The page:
If all this sounds complex to you, don’t worry. There are some simple ways to test your site to see if it’s counted as “mobile friendly,” and simple fixes you can make if it’s not. The easiest way to make your site mobile friendly is to make your site responsive; this means that your site will detect what device is attempting to view it, and automatically adjust based on those parameters.

    This way, you can keep managing only one site, and have it work for both mobile and desktop devices simultaneously. You can also create a separate mobile version of your site, but this isn’t recommended; especially now that Google is beginning to switch to mobile-first indexing.

    How can you make your site responsive? The easiest way is to use a website builder and choose a responsive template. Most mainstream website builders these days have responsive templates by default, so you’ll be hard-pressed to find one that doesn’t offer what you need.

    If you’re building a site from scratch, you’ll need to work with your designers and developers to ensure they’re using responsive criteria.

    As long as your site is responsive, you should be in good shape. If you’re in doubt, you can use Google’s mobile-friendly tool to evaluate your domain and see if there are any mistakes interfering with your mobile optimization. All you have to do is enter your domain, and search engines will tell you if any of your pages are not up to snuff, pinpointing problem areas so you can correct them if necessary.

    Google mobile friendly tool

    XML Sitemaps

    I’ve mentioned the importance of sitemaps in multiple areas of this guide so far.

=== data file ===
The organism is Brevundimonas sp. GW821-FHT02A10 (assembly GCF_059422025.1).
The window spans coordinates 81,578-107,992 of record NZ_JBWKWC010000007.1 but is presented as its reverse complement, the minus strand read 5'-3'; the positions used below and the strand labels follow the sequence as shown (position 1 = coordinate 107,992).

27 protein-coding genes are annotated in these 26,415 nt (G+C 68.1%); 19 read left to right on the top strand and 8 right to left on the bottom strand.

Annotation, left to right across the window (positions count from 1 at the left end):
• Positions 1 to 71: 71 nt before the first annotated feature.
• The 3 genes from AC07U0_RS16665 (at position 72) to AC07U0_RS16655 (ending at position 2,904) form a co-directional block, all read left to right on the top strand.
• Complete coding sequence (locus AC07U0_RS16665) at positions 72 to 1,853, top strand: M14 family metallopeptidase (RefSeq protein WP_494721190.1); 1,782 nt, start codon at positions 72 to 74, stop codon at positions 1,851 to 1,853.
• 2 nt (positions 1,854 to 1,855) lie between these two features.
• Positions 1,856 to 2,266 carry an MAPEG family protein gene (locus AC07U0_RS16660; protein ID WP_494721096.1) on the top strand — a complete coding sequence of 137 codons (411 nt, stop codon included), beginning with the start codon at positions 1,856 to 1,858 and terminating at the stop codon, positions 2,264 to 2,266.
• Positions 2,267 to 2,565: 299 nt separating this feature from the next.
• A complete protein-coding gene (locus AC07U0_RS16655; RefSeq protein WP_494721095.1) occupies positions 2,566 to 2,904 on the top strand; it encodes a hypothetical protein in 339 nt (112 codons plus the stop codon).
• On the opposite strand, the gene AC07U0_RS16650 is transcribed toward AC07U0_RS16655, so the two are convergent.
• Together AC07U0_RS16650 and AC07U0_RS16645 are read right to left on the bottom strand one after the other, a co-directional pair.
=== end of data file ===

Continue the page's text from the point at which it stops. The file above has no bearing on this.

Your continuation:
Now I’m going to get into the technical details of what sitemaps are, why they’re important for your site, and how to create them.

    There are actually two different types of sitemaps you can build and use for your site: HTML and XML. I’ll start with HTML sitemaps, since they’re a little easier to create and understand. As I mentioned before, HTML sitemaps exist as a page on your site, visible to both human visitors and search engine crawlers.

    Here, you’ll list a hierarchy of all the pages on your site, starting with the “main” pages, and splitting down into categories and subcategories. Ideally, you’ll include the name of the page along with the accurate link to it, and every page on your site will link to your HTML sitemap in the footer.

    Search engines won’t be using an HTML sitemap to index your pages, so it’s not explicitly necessary to have one. However, it does give Google search engine crawlers a readily available guidebook of how your pages relate to one another. It can also be useful for your visitors, giving them an overall vision of your site.

    XML sitemaps are far more important. Rather than existing as a page on your site, XML sitemaps are code-based files that you can “feed” to Google directly in Google Search Console. They look a little like this: